Dissecting a $3 Trillion Federal Budget Plan Lawmakers in the House are expected to vote Thursday on their version of the federal budget, a plan to spend nearly $3 trillion. Forced to consider the figure, visitors to the U.S. Capitol are overwhelmed. What's in this plan?

Dissecting a $3 Trillion Federal Budget Plan

Dissecting a $3 Trillion Federal Budget Plan

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A vote is expected Thursday in the House of Representatives on a guideline for next year's $3 trillion federal budget. The Senate passed its version last week. The resolution outlines how to spend hundreds of billions of dollars in tax money on Social Security, Medicare, the military and all other government services.

This number is really too big to wrap your head around.

Spring draws crowds of tourists through the halls of Congress. They shuffle among the marble statues and stop under the Capitol Dome to stare up, up, up. That's when I pounce with this pop quiz. "How big is the federal budget?"

School children from California guess: "A lot!"



"$75 million?"

"What if I were to tell you it was $3 trillion?"

"Whoa," the girls say in unison.

"Do you have any idea how much $3 trillion is?"

"Nooo," they reply.

Like many of my victims, they're also bowled over when I tell them that almost half the budget — 40 percent of it — is immediately sucked up by retirement payments and health care for the elderly, poor and disabled. Another 20 percent goes to the military. Throw in Homeland Security, veterans and other national security programs, and you've already taken up 80 percent of the federal budget — or more than $2 trillion.

"They're huge numbers and people can't make any sense out of them," says Robert Bixby, the head of the Concord Coalition, a non-partisan budget watchdog. "The domestic programs, education transportation, justice, environment — things people think of when they think of government — only make up 17 percent of the budget."

Bixby agreed to join me on this bench under the Capitol Dome, to answer a question for me.

See, the Budget Resolution going through Congress these days doesn't really spend any money. It's just a kind of map or summary of how much money Congress plans to dole out to each department and agency in the government. So if it's only a plan, my question is: Who cares? I mean, last year Congress didn't even pass a budget.

"Even if they failed to pass a plan, they still raise the taxes and spend the money that they're gonna spend, they just do it without any particular plan," Bixby explains. "So it really is kind of better if they have a plan about what they're going to do it, otherwise it sort of happens helter skelter."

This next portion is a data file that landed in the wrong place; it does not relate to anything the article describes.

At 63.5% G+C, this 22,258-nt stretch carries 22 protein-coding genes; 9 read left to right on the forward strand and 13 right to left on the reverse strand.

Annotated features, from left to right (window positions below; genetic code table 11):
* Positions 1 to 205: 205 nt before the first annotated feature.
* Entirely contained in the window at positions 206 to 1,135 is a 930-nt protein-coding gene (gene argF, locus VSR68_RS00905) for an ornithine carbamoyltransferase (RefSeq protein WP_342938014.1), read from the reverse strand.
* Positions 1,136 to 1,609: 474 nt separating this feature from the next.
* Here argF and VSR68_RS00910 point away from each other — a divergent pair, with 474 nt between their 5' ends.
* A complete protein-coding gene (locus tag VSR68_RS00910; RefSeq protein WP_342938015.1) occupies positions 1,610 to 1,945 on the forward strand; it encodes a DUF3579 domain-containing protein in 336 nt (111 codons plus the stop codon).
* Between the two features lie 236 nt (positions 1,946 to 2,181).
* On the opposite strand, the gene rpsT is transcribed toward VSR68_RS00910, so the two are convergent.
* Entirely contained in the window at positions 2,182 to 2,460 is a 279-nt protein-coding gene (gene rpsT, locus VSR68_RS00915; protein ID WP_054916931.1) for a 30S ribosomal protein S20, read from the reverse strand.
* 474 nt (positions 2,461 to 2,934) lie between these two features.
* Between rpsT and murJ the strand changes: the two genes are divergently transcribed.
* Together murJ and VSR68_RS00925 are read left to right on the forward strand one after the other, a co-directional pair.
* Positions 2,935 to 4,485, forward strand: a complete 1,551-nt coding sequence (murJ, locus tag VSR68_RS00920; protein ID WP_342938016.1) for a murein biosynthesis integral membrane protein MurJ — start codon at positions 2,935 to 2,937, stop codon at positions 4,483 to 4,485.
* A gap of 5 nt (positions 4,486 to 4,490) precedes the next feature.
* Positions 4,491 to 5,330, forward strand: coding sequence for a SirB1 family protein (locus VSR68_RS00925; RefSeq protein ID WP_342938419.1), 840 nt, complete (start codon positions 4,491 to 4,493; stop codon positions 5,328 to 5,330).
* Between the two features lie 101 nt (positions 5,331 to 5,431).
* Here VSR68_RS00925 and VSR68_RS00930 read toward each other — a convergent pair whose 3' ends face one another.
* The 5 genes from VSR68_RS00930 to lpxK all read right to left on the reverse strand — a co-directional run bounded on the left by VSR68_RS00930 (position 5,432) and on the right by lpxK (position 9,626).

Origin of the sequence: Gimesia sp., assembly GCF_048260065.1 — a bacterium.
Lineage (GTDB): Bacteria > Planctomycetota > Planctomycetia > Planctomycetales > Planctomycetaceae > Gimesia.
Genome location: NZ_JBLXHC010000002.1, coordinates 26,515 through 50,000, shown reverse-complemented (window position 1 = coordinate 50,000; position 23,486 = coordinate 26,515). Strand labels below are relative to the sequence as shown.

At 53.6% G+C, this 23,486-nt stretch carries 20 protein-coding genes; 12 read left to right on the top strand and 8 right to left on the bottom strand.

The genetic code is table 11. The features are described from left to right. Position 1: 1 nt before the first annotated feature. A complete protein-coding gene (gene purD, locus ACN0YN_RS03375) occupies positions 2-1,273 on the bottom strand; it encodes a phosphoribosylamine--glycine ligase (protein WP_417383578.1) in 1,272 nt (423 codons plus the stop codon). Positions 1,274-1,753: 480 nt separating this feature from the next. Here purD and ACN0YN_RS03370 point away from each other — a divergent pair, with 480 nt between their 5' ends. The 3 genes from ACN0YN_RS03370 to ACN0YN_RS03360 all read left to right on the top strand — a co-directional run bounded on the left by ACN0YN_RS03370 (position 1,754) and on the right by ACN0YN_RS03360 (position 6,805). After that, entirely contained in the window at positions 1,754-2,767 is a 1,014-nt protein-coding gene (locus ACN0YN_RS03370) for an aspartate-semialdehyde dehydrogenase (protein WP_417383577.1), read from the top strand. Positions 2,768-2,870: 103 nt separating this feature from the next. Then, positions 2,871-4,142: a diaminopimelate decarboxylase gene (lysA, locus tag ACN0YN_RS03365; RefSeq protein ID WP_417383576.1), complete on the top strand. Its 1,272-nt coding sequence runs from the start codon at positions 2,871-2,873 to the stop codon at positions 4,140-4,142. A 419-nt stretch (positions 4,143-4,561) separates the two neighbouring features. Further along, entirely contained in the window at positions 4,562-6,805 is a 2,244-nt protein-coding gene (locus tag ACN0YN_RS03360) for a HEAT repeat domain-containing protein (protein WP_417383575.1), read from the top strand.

One of the plans the new Congress has passed is pay-go, a rule that won't allow new spending without new revenue — or cuts elsewhere — to pay for it. That's because they think we can't keep ignoring deficit spending.

James Horney of the Center for Budget and Policy Priorities, a liberal think tank, says, "We're looking at deficits that are gonna start exploding in the coming decades, and we would be facing within the next 50 years unprecedented levels of deficits and debt."

That's if health care costs keep rising so fast and Congress keeps spending so much on Social Security, Medicare and Medicaid. True, the deficit right now is relatively low, as a percentage of the overall economy. But the massive number of baby boomers who are starting to retire in droves could change that.

"That matters because if we have that kind of explosion of deficits and debt, we're not going to be able to invest in the economy the way we should," Horney says. "And over that long period, either the economy is going to slow and the standard of living is not going to be as good as it should be, or we're going to have to borrow more and more from abroad."

Horney points at the mingling tourists in the Capitol Rotunda in front of us. They all have nice clothes, some kids are listening to iPods. Almost everyone has a digital camera. These are material examples of comfortable living — and that's what's at stake, he says.

So, who cares about the budget? You should, says Horney, because debt is already soaking up the government's ability to spark economic growth and investment, much less pay for what we already expect of it.